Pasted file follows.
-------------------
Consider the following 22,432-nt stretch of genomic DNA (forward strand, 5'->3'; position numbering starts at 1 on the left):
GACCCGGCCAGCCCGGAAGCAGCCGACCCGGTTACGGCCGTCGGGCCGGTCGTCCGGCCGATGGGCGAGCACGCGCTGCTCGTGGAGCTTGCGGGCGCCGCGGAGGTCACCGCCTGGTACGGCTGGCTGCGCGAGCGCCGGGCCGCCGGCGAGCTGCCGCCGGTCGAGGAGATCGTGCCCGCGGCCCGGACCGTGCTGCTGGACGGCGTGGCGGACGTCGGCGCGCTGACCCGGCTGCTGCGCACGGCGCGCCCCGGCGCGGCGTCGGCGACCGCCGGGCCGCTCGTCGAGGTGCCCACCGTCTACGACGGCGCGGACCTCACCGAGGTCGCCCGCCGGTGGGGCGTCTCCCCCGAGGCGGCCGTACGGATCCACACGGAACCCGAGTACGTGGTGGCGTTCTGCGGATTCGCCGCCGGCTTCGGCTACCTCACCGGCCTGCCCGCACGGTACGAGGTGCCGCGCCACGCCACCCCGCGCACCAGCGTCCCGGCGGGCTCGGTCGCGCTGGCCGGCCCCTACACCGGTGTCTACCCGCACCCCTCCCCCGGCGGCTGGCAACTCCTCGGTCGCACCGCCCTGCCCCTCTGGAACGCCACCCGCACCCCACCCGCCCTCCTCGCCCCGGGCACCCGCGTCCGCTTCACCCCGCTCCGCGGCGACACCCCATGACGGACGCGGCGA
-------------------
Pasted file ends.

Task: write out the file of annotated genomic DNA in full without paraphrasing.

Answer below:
Consider the following 22,432-nt stretch of genomic DNA (forward strand, 5'->3'; position numbering starts at 1 on the left):
GACCCGGCCAGCCCGGAAGCAGCCGACCCGGTTACGGCCGTCGGGCCGGTCGTCCGGCCGATGGGCGAGCACGCGCTGCTCGTGGAGCTTGCGGGCGCCGCGGAGGTCACCGCCTGGTACGGCTGGCTGCGCGAGCGCCGGGCCGCCGGCGAGCTGCCGCCGGTCGAGGAGATCGTGCCCGCGGCCCGGACCGTGCTGCTGGACGGCGTGGCGGACGTCGGCGCGCTGACCCGGCTGCTGCGCACGGCGCGCCCCGGCGCGGCGTCGGCGACCGCCGGGCCGCTCGTCGAGGTGCCCACCGTCTACGACGGCGCGGACCTCACCGAGGTCGCCCGCCGGTGGGGCGTCTCCCCCGAGGCGGCCGTACGGATCCACACGGAACCCGAGTACGTGGTGGCGTTCTGCGGATTCGCCGCCGGCTTCGGCTACCTCACCGGCCTGCCCGCACGGTACGAGGTGCCGCGCCACGCCACCCCGCGCACCAGCGTCCCGGCGGGCTCGGTCGCGCTGGCCGGCCCCTACACCGGTGTCTACCCGCACCCCTCCCCCGGCGGCTGGCAACTCCTCGGTCGCACCGCCCTGCCCCTCTGGAACGCCACCCGCACCCCACCCGCCCTCCTCGCCCCGGGCACCCGCGTCCGCTTCACCCCGCTCCGCGGCGACACCCCATGACGGACGCGGCGA